“I think that the community has always been the same,” said former RBRA harbormaster Bill Price, when we asked him if he had noticed a rise in homeless anchor-outs during his 24-year tenure. “I don’t think there have ever been more or [fewer] mariners. Some people can survive pretty well out there — you have to. It takes a certain kind of person.”
Brian Doris, a current Richardson Bay anchor-out of five years, told us that he estimated that out of the total Marin anchor-out population, about 35% are mariners. “The majority out here are campers and people who think that this is a campsite. These are the people I have to save over and over.” Doris said that he’s never been served notice or asked to leave, and that former-harbormaster Havel would often ask him for help during storms, as boats broke anchor.
Alaric Moore, a former Richardson Bay anchor-out of two years, said she and her friends “once counted 32 ‘meth heads’ on the anchorage. But Moore, with whom we spoke in 2018, was careful to contextualize the situation. “During the Gold Rush in the mid-1800s, after all of the gold had been got, there was a housing crisis and income disparity in the Bay, and people resorted to living on the water.
“Sound familiar? There are serious issues on Richardson Bay, but nothing is new.”
The agreement between the RBRA and BCDC says that the RBRA must establish a mooring field, the location of which has yet to be determined, by December this year. “This binding agreement puts some legal structure around illegal anchor-outs,” Steve McGrath told us. Current anchor-outs enrolled in the RBRA’s “safe and seaworthy” requirements would be moved to this field, and would be allowed to reside there through October 2026; it’s not clear if the mooring field will be available for transient boats after that time. “No discussion has occurred or decision made regarding whether or not to seek permits for moorings beyond 2026,” McGrath told us.
A 100-boat mooring field for Richardson Bay was proposed in 2013, and has long been promoted by Latitude 38 — we’ve often looked to San Diego as a successful model. Former harbormaster Bill Price told us that the idea a decade ago offered compromises among stakeholders, and would have held anchor-outs to a higher standard. Price said that the BCDC had “some interest” in the proposal at the time, but that it was never well received by Sausalito.
“I was pretty vocal about opposing the mooring field in the BCDC/RBRA agreement,” Jill Hoffman told us last year, adding that the recent proposal for the field was reached with no input or collaboration from the City of Sausalito, and that its first proposed location was “in rough waters” at the north end of the city.
“And at the end of the five-year period what do you do?” Hoffman asked, referring to the October 26 deadline. “I haven’t seen a plan from the county to rehouse these people, and that was the genesis of this homeless encampment.” Hoffman wrote an op-ed in the Marin Independent Journal in August 2021 saying, “The last time RBRA inserted ‘temporary’ moorings, they overstayed their permits by 16 years and were rented for residential and storage use.” Hoffman wrote that Sausalito’s tent encampment sprang up in late 2020 “when a vessel was destroyed and the person who was living aboard had nowhere else to go.” Several people told us they reject this narrative, and that the original camp was not comprised of anchor-outs.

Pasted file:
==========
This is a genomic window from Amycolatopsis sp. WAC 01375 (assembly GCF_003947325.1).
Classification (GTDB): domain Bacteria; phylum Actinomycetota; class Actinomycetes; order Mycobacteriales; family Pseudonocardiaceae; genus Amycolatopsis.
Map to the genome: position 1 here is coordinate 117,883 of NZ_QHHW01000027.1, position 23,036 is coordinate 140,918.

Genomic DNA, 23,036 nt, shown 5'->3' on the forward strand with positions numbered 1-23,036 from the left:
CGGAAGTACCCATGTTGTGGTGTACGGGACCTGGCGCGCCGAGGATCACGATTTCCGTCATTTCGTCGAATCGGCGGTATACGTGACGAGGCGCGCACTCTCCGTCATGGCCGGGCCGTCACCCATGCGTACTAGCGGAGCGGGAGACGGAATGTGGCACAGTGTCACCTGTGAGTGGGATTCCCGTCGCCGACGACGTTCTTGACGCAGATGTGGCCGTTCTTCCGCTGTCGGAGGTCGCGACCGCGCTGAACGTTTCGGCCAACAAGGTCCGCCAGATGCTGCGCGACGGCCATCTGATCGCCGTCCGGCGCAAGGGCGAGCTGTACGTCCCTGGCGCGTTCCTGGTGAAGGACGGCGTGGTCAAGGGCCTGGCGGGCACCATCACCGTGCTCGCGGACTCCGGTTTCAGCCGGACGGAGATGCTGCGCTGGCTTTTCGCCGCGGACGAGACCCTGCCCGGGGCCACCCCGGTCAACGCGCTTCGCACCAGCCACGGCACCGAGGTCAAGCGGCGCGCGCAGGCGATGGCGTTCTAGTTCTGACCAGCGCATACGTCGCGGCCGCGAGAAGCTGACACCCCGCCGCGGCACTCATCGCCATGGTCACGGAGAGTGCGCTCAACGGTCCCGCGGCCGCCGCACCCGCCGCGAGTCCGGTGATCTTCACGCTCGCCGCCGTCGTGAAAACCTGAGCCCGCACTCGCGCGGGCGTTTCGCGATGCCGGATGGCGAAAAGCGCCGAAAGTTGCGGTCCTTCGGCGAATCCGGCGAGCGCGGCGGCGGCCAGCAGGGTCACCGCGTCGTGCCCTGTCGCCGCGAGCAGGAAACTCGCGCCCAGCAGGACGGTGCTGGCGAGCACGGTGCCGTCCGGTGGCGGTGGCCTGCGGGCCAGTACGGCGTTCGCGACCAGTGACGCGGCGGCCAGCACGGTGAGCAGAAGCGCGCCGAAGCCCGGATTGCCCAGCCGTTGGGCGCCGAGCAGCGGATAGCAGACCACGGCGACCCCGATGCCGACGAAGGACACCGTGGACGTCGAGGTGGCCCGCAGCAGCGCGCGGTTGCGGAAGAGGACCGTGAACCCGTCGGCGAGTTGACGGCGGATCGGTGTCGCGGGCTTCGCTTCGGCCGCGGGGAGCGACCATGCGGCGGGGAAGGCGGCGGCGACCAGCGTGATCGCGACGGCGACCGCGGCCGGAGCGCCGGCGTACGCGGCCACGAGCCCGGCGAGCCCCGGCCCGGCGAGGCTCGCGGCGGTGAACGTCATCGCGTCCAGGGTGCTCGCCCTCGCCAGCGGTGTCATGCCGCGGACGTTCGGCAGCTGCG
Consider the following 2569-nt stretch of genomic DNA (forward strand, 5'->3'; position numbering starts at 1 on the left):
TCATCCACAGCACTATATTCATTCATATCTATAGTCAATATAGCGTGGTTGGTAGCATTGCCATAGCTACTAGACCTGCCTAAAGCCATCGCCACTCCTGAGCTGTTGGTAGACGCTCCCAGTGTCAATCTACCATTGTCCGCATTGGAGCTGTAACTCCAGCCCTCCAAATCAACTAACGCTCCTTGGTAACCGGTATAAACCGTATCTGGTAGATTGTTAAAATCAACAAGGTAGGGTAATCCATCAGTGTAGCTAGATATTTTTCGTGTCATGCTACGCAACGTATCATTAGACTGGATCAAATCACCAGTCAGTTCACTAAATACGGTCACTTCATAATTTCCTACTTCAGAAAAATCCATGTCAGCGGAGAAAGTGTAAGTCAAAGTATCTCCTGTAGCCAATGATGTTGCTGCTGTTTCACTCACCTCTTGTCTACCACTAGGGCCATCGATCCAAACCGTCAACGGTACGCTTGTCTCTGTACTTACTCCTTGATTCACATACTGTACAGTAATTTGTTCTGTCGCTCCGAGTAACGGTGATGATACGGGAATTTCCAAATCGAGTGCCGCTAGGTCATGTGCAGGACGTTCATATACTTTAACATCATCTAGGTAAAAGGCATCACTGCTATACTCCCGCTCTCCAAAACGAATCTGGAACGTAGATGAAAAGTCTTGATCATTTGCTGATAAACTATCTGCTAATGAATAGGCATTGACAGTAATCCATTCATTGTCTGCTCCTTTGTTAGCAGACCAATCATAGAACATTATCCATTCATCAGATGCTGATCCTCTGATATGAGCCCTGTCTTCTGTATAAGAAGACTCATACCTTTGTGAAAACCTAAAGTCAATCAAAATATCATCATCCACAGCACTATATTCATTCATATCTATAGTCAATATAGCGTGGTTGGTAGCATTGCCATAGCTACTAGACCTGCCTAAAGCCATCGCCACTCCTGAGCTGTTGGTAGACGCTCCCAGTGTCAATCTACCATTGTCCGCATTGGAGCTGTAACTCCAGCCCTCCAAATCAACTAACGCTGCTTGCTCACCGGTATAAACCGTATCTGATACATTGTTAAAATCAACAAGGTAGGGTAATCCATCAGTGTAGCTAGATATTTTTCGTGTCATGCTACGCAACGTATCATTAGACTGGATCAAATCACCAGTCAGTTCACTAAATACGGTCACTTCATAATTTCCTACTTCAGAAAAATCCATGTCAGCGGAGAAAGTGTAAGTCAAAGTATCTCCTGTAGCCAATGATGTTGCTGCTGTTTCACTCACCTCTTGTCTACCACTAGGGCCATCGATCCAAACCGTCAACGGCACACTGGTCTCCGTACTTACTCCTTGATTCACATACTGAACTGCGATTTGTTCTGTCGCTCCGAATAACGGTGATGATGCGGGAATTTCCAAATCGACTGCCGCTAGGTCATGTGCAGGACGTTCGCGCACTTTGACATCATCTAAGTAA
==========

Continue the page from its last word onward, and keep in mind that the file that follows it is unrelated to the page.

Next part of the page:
The homeless encampment in Sausalito, adjacent to the Army Corps of Engineers Bay Model Center, has around 40 to 50 residents, according to estimates. (The city-sanctioned camp was originally in Dunphy Park, near Galilee Harbor, but was relocated to Marinship Park.) Some residents told us that they believed there were up to 20 former anchor-outs in the camp. “They want us to wallow in this,” one camper told us. “And if they break us up, they win.” One person told us that they believed the camp was “concocted by activists” to make an argument for housing, and not necessarily reflective of people who had lived on boats.
Both Curtis Havel and the RBRA told us that no occupied boats were confiscated, and that no one became homeless as a result of removing boats from Richardson Bay. (We’ll have more on this in the next installment.)
For months, tensions have been high among city workers, the police and camp residents. Last year, a Sausalito city employee was accused of throwing a rock at a homeless woman in the camp. The city of Sausalito has been accused of “failing to protect and causing harm to” the residents of the encampment, according to the Pacific Sun. “A lawsuit filed in February has cost Sausalito approximately $500,000 so far,” the Sun reported. In December 2021, a photojournalist was arrested and his equipment confiscated after police accused him of interfering with a police investigation and injuring an officer.
When we visited the camp in November 2021, residents told us that raw sewage had contaminated the grass. The city told campers to move onto tennis courts by February 9; that same day, there was an explosion and fire near the camp, and Sausalito declared a state of emergency, according to the Marin IJ.
The language used by some anchor-outs makes us worried a peaceful resolution remains elusive. Brian Dorris, the anchor-out of five years, told The Guardian, “‘This is my home,’ he [said], adding if they want to take his boat, they should ‘bring a body bag.'” Another anchor-out told the LA Times that the only way he was leaving his home was “in handcuffs or a black plastic bag.”
This story has been updated.